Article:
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DATA: I have two polygon datasets that have no attributes in common other than location, so must be joined using a spatial join. One dataset is polygons of cadastral parcels (i.e. properties) and the other of hunting districts. Every part of the country is officially assigned to a hunting district, so both datasets completely cover the same area.

DESIRED OUTPUT: Each cadastral parcel should have all of the hunting districts responsible for it listed. This relationship is clearly one-to-many (i.e. one cadastral parcel to many hunting districts) -- most parcels belong to only one hunting district, but larger parcels often belong to 2+.

PROBLEM: The problem is that the boundaries between the datasets don't match completely (i.e. the hunting dataset boundaries were slightly simplified at some point) and often overlap most neighboring cadastral parcels ever so slightly, rendering a spatial join based on "INTERSECT" useless. The "HAVE CENTER IN" works perfectly for all parcels that belong to only one hunting area, which is the majority, but produces false results for parcels belonging to more than one hunting area.

This whole analysis would be easier to do in any number of other spatial databases with SQL, but I am unfortunately limited to ArcGIS for this task.

QUESTIONS: The only thing I can think of is to try a negative search radius. One can set a negative search radius for "INTERSECT" and "WITHIN A DISTANCE", but I am uncertain as to how these two queries differ in ArcGIS when giving a negative search distance. Do they not then become synonymous?

closed as unclear what you're asking by PolyGeo Aug 16 '16 at 23:06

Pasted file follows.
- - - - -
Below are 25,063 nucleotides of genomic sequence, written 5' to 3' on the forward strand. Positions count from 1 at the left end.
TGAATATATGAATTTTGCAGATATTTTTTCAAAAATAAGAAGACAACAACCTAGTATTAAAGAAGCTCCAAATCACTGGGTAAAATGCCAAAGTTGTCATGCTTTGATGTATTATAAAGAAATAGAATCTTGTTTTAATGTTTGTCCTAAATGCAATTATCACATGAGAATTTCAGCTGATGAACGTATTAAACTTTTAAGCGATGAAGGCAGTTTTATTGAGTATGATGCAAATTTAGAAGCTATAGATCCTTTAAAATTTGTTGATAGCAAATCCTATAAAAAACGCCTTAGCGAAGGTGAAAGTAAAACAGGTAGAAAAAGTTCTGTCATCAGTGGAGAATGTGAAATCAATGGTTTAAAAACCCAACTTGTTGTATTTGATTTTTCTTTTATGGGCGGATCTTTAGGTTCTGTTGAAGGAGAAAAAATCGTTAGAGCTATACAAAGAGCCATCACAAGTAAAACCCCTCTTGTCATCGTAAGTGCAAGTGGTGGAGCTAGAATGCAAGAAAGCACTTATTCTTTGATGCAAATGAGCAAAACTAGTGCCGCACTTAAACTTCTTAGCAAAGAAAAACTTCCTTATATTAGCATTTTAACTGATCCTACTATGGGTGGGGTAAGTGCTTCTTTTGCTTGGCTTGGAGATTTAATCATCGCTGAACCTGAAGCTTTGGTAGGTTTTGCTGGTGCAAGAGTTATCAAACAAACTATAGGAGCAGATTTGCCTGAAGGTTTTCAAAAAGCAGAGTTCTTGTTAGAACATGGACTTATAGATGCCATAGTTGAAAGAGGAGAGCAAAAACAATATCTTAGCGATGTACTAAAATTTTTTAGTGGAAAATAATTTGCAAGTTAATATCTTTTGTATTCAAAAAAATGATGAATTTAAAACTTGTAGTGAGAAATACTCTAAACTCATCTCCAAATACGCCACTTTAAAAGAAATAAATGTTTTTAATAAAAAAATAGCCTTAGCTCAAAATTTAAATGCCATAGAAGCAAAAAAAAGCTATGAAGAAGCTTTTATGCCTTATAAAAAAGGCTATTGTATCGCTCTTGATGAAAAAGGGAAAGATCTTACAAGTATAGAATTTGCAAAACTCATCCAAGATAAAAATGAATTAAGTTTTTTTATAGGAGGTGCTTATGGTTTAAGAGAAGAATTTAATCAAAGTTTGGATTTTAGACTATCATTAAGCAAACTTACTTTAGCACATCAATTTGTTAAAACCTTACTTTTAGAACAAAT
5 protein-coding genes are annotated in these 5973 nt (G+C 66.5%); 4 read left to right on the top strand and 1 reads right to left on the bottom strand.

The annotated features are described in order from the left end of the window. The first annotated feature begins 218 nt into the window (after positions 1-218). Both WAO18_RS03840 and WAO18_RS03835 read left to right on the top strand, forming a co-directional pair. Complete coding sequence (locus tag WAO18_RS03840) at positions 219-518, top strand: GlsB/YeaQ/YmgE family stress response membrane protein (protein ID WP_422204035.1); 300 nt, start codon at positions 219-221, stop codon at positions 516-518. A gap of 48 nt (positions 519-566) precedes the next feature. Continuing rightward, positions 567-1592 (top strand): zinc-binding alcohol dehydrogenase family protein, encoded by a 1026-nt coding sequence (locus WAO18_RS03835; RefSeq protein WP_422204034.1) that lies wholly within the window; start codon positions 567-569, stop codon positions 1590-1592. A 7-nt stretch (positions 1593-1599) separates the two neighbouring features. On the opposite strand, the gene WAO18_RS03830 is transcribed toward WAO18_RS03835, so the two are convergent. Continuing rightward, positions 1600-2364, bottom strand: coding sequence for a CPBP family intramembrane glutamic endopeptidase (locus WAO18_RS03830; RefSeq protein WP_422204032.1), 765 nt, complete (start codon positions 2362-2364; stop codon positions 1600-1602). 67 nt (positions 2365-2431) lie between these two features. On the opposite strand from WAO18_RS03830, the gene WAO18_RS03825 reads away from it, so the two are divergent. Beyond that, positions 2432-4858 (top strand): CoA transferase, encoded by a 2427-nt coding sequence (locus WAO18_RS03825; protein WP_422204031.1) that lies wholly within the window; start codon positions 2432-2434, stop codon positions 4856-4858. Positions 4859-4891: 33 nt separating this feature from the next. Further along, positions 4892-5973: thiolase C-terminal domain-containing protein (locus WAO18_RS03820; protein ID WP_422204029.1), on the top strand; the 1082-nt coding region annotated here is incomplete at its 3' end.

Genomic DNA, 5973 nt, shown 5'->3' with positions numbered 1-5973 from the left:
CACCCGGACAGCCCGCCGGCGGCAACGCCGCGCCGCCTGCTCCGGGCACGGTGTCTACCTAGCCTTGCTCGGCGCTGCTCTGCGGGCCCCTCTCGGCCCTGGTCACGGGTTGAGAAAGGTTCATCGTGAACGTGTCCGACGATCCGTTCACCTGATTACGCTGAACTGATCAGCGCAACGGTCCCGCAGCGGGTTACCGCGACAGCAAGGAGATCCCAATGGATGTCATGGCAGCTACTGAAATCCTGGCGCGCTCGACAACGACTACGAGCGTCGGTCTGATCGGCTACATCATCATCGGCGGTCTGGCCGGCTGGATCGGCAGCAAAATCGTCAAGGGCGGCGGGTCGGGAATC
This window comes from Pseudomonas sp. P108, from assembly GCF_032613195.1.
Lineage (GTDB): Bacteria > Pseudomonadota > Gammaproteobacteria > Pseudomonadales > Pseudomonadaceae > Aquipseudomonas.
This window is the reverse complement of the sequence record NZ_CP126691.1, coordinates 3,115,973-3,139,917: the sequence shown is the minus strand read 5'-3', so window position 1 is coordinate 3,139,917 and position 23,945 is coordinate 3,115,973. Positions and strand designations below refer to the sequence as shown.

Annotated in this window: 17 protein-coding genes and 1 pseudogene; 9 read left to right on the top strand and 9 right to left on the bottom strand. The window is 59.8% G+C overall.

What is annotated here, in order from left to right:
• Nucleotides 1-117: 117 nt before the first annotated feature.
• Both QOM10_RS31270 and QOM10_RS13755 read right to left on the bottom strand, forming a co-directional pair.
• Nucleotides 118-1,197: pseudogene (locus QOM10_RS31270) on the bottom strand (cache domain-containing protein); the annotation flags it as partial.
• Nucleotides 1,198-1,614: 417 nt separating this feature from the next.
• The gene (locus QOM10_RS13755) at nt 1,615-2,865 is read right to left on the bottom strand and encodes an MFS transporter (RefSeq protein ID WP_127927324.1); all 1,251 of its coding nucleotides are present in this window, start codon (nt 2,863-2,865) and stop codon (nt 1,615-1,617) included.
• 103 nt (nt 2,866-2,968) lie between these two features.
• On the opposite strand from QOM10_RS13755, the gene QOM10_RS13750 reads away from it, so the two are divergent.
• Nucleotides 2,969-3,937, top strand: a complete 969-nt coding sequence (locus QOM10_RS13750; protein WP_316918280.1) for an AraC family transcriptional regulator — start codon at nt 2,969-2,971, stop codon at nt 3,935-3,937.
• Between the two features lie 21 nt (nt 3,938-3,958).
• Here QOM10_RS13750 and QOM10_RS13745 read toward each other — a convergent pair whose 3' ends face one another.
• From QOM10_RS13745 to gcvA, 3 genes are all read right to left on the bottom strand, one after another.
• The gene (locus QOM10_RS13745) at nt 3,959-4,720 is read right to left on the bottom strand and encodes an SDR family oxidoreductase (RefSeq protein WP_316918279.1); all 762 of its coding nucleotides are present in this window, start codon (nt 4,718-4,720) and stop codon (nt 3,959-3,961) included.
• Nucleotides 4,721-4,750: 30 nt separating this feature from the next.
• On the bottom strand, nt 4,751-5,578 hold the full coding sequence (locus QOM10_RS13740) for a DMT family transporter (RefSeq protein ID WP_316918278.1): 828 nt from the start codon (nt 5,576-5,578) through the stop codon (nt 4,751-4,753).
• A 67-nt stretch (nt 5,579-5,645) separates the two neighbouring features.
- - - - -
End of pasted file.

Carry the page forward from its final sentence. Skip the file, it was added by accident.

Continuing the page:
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    My approach to this would be to do a polygon overlay operation like Union followed by some ArcPy cursor processing to flatten the multiple districts per parcel into perhaps a comma separated list. – PolyGeo Aug 2 '16 at 10:29
  • I changed it to one question. Sorry for the newbie mistake. I assumed that they all fell under the same question of of what Parameters can be set under spatial join. – h.Augustin Aug 2 '16 at 10:30
  • What about Buffering the Parcels a negative distance, inward. Then using that result for the Spatial Join to Hunting boundaries. – klewis Aug 2 '16 at 12:34
  • If the problem really is just the simplifying, you might try: 1 to use the Integrate or Snap tools to get them to match, or 2 use klewis's suggestion or the scale tool to "avoid" the overlaps, or 3 use PolyGeo's suggested overlay but with a large enough tolerance to get rid of the tangle. After 1 or 2 use a spatial join one to one but in the dialog box field map properties for hunting districts set a merge rule and delimiter. After 3 you might try a pivot table or group by of the results and join back to your original layer. – johns Aug 2 '16 at 13:37
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    The Buffer tool is about 10 times faster than setting a negative search radius for the Spatial Join tool, so do the negative buffer of the hunting districts. So there is a radical difference in the optimization of the two tools when using a negative buffer. If you use the one-to-one with the Join merge rule and a delimiter be sure to make the field you are joining a text field and increase the length to 255 (or at least big enough to hold the longest list of districts). – Richard Fairhurst Aug 2 '16 at 14:08